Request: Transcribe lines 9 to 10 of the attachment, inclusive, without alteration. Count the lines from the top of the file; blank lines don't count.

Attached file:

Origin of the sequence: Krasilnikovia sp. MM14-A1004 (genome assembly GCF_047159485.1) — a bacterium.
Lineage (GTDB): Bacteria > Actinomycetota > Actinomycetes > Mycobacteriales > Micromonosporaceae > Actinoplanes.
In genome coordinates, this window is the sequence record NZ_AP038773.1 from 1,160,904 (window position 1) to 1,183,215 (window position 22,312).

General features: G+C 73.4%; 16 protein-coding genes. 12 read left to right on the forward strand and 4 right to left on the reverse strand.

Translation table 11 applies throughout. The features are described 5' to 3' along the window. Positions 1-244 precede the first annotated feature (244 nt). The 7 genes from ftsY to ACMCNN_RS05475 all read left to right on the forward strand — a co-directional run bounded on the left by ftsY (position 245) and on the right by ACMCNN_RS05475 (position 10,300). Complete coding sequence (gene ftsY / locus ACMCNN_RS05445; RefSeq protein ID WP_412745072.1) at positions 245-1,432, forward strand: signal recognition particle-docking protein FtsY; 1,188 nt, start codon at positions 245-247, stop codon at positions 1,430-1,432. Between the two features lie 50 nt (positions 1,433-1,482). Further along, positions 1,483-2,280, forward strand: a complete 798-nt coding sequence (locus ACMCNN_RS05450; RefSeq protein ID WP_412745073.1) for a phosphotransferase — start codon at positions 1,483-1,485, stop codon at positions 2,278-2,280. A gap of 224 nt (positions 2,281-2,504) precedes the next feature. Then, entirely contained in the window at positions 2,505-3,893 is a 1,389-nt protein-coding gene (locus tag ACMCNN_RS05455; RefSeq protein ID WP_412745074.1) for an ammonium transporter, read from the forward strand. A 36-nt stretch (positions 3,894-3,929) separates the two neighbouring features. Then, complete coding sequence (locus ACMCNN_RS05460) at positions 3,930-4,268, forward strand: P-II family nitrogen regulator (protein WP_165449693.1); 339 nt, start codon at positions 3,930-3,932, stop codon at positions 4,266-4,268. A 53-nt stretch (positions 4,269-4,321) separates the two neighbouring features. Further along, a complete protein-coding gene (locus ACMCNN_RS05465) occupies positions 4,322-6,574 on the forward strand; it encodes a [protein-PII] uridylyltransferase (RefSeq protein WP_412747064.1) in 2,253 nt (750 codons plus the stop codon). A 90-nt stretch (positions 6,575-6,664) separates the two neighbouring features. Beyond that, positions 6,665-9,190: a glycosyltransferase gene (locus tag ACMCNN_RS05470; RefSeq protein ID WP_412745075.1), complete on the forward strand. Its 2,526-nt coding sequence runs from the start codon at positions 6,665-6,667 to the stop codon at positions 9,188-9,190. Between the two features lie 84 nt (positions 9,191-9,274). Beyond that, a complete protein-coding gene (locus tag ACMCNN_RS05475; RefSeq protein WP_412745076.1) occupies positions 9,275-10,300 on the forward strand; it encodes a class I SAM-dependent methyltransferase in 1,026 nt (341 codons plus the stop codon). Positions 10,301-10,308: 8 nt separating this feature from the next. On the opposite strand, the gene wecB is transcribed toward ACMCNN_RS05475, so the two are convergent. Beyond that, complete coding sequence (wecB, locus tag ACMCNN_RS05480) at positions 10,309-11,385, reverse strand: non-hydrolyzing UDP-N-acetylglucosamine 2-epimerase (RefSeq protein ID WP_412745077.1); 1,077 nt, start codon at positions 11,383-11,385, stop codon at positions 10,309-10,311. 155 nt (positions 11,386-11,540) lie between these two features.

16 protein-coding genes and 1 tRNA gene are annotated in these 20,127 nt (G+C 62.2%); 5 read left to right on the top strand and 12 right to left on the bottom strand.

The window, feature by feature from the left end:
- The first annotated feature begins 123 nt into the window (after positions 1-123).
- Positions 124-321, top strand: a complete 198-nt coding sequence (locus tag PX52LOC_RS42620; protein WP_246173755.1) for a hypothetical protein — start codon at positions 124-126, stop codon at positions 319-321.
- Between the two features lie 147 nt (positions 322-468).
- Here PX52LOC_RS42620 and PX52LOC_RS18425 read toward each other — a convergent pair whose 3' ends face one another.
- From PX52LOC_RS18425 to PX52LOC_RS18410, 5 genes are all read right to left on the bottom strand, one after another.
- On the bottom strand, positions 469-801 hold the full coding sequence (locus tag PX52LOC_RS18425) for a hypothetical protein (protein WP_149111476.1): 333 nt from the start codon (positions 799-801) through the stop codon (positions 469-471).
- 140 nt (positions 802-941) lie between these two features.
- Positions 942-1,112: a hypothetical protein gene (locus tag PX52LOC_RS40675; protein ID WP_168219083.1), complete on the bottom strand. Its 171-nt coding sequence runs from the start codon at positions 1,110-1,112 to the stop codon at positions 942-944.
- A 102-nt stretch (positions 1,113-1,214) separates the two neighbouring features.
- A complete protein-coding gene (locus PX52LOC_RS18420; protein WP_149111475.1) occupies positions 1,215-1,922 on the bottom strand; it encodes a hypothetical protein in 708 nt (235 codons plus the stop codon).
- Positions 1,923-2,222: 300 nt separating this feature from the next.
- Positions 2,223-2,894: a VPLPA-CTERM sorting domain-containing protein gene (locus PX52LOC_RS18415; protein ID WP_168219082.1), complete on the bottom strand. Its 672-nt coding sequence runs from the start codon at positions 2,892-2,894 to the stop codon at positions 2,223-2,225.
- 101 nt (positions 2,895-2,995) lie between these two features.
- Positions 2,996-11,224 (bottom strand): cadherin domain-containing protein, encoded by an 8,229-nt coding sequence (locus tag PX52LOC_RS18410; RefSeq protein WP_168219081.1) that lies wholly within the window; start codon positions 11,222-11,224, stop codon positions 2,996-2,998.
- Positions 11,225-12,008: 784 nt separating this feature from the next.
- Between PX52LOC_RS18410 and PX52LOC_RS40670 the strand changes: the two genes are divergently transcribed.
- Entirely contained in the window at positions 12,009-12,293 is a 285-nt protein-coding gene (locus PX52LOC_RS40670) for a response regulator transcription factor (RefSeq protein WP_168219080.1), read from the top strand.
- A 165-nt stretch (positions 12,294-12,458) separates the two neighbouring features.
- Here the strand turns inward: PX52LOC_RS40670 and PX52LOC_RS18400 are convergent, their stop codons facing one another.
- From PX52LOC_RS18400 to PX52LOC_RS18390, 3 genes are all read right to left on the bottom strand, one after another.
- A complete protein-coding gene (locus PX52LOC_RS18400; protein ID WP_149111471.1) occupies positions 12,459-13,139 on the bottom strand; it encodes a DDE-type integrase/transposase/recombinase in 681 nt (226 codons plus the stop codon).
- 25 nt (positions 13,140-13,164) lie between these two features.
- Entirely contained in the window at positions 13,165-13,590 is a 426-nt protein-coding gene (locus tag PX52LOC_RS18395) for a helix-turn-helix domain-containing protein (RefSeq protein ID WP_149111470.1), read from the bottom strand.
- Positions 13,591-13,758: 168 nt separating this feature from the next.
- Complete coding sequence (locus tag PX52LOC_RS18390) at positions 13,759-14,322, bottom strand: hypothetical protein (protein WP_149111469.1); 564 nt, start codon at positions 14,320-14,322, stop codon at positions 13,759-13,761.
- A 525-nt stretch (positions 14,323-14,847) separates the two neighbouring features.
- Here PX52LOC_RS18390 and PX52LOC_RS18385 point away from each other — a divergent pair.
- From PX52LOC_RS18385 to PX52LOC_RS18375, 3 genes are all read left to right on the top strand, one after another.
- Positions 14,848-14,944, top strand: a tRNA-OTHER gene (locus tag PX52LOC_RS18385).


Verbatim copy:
- Positions 124-321, top strand: a complete 198-nt coding sequence (locus tag PX52LOC_RS42620; protein WP_246173755.1) for a hypothetical protein — start codon at positions 124-126, stop codon at positions 319-321.
- Between the two features lie 147 nt (positions 322-468).